Saturday, November 29, 2008

The Rhythmic Brain

Music & Imagination: The Rhythmic Brain
A talk conducted by Stephanie Chase with special guest Eric Barnhill
A YouTube video from the Philocetes Center: The multidisciplinary study of imagination
By Richard Burrows

This 1 hour and 44 minute YouTube video is a recording of a lecture given by Eric Barnhill. Eric is a specialist in alternative therapy for special needs children, utilizing techniques from Dalcroze and Alexander. His rhythm and movement therapies help with speech, literacy, coordination, and mobility.
Eric’s theory argues that certain features of music and rhythm are a gateway to movement. This movement impacts psychological processes and neurological function. His theory is organized hierarchically from the brain, to the mind, to movement, and then to music. His lecture takes us through a transformative discussion of his work and begins with the brain.
Barnhill sees the brain as a structure and a processing organism. He argues that the brain works as a “grandmother cell” which organizes multiple ideas and senses into one coherent thought. The mind is the perception tool. He states that humans are meant to move and see motion. We constantly perceive reality through motion.
He briefly covers the 40 Hz phenomenon. He argues that the thalamus is the ‘gateway’ to neurological function, which is why this plays a crucial role in the phenomenon. He then discusses the idea of ‘slaving’. This is where smaller rhythmic vibrations are taken over by larger vibrations as a form of orientation. This idealized pattern of organization, allows the brain to become a teacher of itself, where it can find more efficient ways to deal with neurological processes.
Barnhill begins to discuss how his theory is utilized in practice. He believes that the brains first function is to entrain to the elements around us, and he argues that the need for rhythm is intrinsic in language recognition. When working with children, he begins by showing the importance of synchronicity with counting and movement. He stomps his feet and has the children count in time. He explains the importance of having the new abilities internalized.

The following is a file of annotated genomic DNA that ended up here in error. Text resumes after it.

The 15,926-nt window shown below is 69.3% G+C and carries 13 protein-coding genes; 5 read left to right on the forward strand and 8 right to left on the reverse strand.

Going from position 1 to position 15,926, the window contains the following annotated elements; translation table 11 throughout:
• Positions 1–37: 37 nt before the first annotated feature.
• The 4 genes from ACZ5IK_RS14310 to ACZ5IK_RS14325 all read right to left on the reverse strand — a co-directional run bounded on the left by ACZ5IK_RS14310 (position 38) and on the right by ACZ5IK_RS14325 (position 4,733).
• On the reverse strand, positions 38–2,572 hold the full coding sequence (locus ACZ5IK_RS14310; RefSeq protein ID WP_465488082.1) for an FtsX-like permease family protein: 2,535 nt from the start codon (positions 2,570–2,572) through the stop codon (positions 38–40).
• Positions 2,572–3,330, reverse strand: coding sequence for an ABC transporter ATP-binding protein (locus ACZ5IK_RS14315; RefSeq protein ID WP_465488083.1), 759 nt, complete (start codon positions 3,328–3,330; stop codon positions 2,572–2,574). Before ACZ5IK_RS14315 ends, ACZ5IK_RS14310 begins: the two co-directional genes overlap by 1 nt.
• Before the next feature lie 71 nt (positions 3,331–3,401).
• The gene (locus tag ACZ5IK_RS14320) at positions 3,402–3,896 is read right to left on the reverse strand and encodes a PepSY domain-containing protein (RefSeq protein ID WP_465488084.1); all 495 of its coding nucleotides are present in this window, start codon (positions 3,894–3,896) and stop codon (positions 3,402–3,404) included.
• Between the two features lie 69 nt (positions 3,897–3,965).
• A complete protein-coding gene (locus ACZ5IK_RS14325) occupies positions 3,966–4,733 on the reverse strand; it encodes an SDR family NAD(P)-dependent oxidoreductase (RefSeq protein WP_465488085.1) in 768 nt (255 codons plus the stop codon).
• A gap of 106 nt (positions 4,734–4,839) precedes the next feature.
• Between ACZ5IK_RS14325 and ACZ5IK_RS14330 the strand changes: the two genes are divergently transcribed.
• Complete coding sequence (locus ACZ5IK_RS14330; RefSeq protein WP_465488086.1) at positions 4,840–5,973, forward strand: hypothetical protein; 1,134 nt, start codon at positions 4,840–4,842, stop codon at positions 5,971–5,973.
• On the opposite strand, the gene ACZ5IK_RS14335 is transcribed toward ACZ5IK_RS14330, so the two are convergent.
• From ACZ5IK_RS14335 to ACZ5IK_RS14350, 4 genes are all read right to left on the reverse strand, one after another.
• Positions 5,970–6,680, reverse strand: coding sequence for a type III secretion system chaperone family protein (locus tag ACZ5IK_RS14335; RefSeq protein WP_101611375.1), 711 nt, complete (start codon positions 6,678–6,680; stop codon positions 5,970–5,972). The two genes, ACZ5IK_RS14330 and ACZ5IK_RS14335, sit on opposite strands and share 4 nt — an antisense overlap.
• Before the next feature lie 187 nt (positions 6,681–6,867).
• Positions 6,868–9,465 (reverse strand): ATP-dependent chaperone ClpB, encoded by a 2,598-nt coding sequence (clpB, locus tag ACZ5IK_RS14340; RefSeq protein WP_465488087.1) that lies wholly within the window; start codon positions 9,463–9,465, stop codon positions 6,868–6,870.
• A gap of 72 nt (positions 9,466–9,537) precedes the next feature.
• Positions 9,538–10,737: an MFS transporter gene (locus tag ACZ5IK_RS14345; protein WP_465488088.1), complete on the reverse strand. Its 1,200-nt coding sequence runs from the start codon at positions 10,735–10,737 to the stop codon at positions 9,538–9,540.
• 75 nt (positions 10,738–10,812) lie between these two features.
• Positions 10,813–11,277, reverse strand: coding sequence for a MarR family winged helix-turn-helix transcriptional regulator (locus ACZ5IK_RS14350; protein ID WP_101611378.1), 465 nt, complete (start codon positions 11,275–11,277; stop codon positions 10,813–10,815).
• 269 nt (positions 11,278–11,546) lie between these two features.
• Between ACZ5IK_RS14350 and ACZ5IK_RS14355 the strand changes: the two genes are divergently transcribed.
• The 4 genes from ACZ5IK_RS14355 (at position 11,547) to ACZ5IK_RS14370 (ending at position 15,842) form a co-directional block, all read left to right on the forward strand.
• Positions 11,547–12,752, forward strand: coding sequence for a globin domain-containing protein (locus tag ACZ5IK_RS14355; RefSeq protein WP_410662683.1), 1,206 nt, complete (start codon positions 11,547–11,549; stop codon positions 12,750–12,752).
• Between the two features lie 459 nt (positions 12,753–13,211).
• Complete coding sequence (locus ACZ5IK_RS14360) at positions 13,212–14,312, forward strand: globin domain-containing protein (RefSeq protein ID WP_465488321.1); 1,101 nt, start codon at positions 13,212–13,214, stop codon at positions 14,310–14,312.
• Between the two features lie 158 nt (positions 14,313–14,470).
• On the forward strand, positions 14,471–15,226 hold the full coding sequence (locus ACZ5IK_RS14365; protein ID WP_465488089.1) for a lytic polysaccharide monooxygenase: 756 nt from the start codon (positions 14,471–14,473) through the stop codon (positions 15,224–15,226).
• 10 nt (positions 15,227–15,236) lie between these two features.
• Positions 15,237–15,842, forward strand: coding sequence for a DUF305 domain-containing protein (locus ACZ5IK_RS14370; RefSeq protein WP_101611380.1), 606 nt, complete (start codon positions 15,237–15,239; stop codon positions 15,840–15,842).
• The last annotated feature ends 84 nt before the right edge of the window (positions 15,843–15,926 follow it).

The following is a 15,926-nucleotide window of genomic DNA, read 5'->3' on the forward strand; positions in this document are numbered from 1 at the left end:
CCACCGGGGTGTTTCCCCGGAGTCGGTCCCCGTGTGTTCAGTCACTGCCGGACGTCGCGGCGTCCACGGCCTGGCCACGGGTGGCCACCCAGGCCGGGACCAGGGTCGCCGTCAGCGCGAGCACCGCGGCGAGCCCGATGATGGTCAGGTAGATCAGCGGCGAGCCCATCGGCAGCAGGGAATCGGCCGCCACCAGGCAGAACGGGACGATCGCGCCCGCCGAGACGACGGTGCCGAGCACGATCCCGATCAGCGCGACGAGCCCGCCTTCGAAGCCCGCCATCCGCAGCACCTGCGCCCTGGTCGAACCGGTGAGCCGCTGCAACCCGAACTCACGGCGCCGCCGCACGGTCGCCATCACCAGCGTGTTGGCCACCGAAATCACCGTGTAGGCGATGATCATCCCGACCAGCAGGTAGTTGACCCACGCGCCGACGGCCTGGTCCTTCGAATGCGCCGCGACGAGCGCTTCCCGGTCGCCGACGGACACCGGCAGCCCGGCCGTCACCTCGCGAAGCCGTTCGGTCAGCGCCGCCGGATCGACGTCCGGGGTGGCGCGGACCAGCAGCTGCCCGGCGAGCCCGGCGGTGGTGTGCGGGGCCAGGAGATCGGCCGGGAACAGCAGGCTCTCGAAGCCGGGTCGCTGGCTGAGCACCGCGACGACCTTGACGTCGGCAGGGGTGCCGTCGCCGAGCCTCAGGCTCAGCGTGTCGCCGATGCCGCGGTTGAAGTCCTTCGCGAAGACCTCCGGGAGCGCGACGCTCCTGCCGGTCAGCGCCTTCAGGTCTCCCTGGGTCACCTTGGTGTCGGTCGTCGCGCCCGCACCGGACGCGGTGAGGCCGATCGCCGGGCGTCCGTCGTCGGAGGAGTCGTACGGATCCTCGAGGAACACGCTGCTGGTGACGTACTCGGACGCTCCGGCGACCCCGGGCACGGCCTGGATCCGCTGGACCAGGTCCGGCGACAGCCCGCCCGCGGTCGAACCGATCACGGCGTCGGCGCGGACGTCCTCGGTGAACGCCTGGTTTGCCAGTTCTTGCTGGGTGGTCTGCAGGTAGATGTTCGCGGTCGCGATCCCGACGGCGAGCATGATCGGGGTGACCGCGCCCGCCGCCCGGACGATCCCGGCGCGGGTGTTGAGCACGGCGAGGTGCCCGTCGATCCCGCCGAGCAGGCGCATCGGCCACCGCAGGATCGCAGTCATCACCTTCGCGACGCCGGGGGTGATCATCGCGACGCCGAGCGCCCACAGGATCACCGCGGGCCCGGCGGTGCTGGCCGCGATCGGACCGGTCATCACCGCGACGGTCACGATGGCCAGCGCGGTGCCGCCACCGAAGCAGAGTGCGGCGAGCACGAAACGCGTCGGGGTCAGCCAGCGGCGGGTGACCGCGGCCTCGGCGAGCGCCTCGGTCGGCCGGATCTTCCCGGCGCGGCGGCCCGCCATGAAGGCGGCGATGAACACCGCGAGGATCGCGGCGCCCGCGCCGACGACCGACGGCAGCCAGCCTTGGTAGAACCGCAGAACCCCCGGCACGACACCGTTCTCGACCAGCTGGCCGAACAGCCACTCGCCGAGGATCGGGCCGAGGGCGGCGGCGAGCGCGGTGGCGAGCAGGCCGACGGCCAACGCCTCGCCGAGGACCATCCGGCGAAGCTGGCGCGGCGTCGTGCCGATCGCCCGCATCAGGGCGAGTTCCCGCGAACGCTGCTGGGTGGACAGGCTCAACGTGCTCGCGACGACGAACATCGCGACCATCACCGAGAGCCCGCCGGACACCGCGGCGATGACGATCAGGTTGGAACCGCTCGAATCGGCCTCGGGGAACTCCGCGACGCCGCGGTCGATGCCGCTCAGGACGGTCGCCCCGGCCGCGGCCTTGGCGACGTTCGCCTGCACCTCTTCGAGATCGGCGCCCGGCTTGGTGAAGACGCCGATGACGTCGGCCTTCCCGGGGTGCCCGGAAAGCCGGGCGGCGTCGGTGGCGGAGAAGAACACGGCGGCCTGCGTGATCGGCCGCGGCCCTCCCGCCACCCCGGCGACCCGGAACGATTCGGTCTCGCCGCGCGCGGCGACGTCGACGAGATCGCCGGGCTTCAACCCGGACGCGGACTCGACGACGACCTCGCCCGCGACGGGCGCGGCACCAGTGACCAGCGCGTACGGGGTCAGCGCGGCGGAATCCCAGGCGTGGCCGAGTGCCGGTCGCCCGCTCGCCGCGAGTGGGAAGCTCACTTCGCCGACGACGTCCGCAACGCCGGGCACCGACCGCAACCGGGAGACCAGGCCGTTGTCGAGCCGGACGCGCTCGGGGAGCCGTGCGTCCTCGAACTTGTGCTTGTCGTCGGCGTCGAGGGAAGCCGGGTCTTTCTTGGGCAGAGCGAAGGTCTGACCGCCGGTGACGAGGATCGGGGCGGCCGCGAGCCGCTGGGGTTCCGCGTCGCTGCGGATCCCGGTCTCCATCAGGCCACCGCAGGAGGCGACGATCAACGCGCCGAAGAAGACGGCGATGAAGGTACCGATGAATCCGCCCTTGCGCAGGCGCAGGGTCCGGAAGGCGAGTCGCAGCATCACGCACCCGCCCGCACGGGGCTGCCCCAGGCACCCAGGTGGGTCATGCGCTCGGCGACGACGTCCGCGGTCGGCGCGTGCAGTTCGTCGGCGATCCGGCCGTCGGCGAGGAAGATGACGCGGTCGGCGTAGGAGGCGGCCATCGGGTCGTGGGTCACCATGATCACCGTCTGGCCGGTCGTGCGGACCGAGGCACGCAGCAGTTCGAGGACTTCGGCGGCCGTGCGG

The remainder of the lecture is a question and answer period. One interesting question arises involving the notion of music acting as a stabilizer within speech. Barnhill is asked how the brain works with this specific subject who has a dramatic stutter when speaking but if he sings, it disappears. Barnhill states that the brain perceives things coming in and has action patterns stored in a stereotypical way, which then release and are modulated to match the outside environment. He argues that music picks up the slack of neurological processing. He feels this is the answer to the healing powers of music.

The found this lecture extremely interesting. Barnhill is a very engaging speaker, who is very knowledgeable in his field. His answers were very precise, understandable, and he wasn’t afraid to say that he didn’t know the answer to certain questions. He managed to cover a wide range of topics and certainly evoked an interest to pursue further information. His examples were clear and helped further explain his theory.

As I get deeper into the research of music and brain, I find myself overwhelmed with the amount of material available to me. Just as I scratch the surface of a topic, and whole new subject emerges. The idea of music enhancing the neurological process is such a promising notion for music advocacy. Our goal as musicians, as educators is to make sure that the right people see the results of this research. The “right” people are our friends, our principals, and our government (federal, provincial, and municipal).

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